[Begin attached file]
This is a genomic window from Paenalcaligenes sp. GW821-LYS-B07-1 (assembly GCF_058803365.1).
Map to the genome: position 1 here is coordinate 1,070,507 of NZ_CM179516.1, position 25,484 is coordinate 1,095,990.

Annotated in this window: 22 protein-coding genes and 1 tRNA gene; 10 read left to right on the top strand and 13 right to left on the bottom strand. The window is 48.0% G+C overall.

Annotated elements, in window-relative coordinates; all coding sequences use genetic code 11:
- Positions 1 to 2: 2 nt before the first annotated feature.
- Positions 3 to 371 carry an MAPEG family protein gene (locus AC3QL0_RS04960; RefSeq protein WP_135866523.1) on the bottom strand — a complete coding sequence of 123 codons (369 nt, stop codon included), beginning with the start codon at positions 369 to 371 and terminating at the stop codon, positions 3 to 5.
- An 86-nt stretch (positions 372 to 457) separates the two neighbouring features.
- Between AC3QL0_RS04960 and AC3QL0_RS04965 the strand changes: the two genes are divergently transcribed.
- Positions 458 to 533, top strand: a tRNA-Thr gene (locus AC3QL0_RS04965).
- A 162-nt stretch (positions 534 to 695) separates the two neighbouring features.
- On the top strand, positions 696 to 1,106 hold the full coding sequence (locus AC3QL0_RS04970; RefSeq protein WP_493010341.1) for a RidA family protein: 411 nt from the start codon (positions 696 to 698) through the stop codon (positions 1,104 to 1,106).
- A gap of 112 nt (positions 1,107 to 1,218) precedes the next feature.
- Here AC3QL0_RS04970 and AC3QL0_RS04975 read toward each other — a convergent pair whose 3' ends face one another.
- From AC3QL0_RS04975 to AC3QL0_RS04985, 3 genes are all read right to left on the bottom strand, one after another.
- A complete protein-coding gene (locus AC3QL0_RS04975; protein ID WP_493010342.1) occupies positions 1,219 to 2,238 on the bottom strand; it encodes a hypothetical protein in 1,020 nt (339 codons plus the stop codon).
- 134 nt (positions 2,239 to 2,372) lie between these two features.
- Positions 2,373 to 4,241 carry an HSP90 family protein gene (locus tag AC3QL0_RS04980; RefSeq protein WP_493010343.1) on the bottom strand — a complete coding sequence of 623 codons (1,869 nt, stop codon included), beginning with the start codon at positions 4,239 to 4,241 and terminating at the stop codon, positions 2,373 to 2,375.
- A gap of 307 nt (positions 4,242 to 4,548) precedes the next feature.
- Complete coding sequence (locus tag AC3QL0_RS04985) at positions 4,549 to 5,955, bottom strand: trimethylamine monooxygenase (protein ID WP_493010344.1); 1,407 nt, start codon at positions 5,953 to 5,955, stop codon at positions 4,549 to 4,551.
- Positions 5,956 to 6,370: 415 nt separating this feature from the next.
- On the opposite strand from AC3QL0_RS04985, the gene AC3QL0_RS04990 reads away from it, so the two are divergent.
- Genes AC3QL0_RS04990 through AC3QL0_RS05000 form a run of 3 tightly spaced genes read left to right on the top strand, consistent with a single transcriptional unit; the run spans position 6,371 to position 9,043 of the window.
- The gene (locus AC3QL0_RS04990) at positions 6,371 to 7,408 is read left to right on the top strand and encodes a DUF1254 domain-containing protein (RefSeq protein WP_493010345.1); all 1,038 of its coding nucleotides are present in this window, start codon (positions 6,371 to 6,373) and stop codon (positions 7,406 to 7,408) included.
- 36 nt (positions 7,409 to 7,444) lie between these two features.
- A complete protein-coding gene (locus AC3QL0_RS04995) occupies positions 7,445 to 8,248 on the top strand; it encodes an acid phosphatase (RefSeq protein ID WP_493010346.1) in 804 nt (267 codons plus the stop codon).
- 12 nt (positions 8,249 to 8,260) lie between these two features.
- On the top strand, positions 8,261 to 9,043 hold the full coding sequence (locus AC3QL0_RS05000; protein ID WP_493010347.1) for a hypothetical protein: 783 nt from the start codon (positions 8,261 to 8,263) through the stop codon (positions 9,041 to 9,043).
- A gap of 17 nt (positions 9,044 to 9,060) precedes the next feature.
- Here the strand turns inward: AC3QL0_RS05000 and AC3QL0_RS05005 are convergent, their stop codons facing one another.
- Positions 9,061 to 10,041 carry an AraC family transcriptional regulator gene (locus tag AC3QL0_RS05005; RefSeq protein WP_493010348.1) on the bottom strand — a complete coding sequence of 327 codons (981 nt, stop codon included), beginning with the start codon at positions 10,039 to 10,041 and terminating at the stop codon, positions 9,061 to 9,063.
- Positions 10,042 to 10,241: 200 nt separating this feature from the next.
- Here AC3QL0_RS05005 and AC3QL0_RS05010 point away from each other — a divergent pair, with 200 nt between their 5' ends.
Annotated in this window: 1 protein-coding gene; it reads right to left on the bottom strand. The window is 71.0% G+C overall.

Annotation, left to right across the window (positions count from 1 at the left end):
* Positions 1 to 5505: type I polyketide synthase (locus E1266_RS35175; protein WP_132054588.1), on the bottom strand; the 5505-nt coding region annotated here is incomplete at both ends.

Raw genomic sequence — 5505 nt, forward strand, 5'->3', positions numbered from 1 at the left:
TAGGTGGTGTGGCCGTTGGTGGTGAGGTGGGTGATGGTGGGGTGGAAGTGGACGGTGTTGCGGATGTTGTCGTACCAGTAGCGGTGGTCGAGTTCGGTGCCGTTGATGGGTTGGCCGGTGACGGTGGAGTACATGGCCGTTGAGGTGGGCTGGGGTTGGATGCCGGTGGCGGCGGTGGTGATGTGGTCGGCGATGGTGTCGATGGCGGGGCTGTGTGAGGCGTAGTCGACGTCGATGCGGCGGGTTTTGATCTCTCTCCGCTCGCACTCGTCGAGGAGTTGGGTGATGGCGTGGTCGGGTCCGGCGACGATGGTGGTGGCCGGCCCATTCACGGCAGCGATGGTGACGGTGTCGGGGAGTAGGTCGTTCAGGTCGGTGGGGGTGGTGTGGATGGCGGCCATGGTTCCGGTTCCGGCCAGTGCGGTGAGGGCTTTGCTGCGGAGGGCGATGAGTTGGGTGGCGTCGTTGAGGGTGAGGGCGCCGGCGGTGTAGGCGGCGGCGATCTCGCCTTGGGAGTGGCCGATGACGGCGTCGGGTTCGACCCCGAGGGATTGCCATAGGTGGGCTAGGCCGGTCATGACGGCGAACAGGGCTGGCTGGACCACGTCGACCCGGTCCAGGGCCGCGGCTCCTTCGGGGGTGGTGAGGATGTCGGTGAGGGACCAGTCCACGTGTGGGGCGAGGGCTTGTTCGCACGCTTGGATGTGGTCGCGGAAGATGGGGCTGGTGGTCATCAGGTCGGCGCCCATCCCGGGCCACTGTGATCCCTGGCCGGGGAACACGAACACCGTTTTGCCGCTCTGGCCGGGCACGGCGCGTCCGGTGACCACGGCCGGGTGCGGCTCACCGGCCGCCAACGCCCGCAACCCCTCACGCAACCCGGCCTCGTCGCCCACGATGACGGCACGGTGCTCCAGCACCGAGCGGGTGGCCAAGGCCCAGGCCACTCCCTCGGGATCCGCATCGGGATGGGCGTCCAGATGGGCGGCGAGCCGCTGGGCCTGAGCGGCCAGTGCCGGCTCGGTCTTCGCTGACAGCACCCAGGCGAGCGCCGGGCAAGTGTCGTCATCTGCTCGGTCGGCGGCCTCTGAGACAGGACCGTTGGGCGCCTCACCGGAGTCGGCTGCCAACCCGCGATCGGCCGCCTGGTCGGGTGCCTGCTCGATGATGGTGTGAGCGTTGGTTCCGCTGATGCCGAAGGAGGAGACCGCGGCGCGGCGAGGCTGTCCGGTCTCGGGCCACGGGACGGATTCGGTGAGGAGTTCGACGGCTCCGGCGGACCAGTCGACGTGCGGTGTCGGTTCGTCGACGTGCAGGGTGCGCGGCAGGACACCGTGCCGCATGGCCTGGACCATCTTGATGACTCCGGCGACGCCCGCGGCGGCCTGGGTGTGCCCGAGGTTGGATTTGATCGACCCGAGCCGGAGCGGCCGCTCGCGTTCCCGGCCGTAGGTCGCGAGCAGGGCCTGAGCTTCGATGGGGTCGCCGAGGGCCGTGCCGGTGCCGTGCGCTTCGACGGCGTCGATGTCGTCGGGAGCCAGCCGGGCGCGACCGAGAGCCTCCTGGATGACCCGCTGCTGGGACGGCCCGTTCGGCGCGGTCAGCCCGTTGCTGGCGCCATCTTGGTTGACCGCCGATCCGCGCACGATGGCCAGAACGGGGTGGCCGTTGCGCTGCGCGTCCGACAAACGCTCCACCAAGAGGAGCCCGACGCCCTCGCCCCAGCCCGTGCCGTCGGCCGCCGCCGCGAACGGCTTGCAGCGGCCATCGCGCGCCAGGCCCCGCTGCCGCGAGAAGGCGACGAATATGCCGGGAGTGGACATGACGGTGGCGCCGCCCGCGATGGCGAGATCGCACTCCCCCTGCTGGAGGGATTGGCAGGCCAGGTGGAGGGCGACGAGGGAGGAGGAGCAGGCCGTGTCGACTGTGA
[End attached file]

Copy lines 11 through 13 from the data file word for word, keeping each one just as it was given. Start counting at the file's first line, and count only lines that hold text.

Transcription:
- On the top strand, positions 696 to 1,106 hold the full coding sequence (locus AC3QL0_RS04970; RefSeq protein WP_493010341.1) for a RidA family protein: 411 nt from the start codon (positions 696 to 698) through the stop codon (positions 1,104 to 1,106).
- A gap of 112 nt (positions 1,107 to 1,218) precedes the next feature.
- Here AC3QL0_RS04970 and AC3QL0_RS04975 read toward each other — a convergent pair whose 3' ends face one another.